Banquo's Ambition In Act 4 Scene 1 Macbeth

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Act 4 Scene 1 in “Macbeth” is made such a memorable moment in the play by Shakespeare, as it demonstrates the uncontrollable nature of Macbeth's ambition, foreshadows the ending of the play and uses the supernatural to exploit the one weakness of Macbeth, soon to be his downfall. It is where Macbeth finds out that after all the people he has killed, his throne will be lost after him.
The Witches are an evil supernatural force – their “strange intelligence” and ability to predict the future gives them power over humans. In Act 4 Scene 1 they are the first character we meet and their evil sets the scene for everything to come: thunder and lighting, an example of pathetic fallacy, suggest the havoc that Scotland is about to experience. The Witches’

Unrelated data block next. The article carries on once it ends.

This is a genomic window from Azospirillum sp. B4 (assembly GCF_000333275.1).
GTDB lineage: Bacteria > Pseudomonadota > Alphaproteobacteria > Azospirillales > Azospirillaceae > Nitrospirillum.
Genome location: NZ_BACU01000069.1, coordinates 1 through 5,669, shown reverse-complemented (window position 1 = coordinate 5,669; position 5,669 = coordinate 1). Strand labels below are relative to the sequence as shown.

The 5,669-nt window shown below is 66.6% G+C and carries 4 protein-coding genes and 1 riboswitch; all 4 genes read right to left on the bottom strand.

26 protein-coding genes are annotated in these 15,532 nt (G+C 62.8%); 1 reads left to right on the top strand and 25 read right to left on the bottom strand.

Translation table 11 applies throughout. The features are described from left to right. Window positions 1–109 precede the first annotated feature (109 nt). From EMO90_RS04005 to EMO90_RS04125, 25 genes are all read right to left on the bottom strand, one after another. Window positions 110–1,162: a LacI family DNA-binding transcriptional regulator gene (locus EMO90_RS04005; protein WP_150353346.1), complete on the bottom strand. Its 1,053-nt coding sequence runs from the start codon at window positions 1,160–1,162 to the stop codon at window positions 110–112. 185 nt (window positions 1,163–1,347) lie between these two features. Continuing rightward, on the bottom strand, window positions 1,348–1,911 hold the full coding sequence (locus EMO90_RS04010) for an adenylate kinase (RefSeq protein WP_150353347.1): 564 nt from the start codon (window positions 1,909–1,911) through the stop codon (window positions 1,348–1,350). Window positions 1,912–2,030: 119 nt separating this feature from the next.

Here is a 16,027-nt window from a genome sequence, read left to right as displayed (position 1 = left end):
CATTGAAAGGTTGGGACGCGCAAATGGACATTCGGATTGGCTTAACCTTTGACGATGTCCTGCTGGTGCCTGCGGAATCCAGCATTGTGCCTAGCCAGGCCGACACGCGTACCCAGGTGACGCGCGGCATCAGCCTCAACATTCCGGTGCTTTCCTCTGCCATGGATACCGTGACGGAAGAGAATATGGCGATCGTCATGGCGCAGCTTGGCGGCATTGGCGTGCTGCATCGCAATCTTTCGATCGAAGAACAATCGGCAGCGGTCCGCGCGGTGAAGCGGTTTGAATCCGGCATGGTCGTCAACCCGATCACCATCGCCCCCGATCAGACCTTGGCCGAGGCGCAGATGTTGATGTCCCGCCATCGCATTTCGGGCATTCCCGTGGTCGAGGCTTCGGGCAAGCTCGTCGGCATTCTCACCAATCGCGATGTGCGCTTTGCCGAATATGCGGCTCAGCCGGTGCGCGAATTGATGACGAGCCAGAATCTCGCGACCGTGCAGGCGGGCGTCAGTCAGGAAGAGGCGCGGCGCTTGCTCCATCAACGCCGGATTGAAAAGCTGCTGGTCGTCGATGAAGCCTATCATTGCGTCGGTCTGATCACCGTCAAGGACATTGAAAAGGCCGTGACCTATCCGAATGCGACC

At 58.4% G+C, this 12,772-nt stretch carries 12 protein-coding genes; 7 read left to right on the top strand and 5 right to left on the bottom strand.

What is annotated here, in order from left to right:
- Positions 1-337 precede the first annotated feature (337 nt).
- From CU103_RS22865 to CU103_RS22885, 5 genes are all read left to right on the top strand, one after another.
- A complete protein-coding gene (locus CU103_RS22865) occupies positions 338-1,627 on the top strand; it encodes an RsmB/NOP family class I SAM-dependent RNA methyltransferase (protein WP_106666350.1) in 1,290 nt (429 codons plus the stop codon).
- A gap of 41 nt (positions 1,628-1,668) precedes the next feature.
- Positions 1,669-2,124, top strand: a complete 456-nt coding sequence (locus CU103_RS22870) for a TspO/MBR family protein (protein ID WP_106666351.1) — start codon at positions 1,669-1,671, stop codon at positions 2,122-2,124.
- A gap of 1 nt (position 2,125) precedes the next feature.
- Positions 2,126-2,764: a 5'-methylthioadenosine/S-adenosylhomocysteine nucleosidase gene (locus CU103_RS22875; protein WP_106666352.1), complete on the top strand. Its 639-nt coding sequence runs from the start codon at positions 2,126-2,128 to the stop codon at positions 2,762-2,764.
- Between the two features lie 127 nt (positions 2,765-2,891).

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It changes him from a “valiant” soldier to a “dead butcher”. Ultimately it becomes a “fatal flaw”, leading to Macbeth aiming too high so that he fails and eventually loses everything. The previous apparitions have been taken at face value by Macbeth because that is what he wants to hear and this has led to him thinking he is untouchable. This an example of the witches’ deception. However, the fourth apparition with Banquo strips away all this confidence. The endless line of Banquo’s descendants is torturing to Macbeth as “thy crown does sear mine eyeballs”, he can almost feel the pain as Macbeth is forced to come to terms with the inheritance of the throne. In doing so, the guilt of killing Banquo returns to him as he notices that Banquo is “blood-bolstered” but still he “smiles”. The matting of blood in Banquo’s hair and the presence of his eight heirs creates a horrific, haunting image mocking the stability of Macbeth’s throne. However, despite Macbeth’s initial feelings of dejection and the “pernicious” effect of the apparition he continues to pursue his plans and descend further into evil. Shakespeare creates dramatic tension by showing Macduff’s escape at the point when Macbeth is in pursuit. This acts as a trigger for the play to move forward as now “the now the very firstlings of” his “heart” are going to be acted on and he suffer the consequence and mental justification
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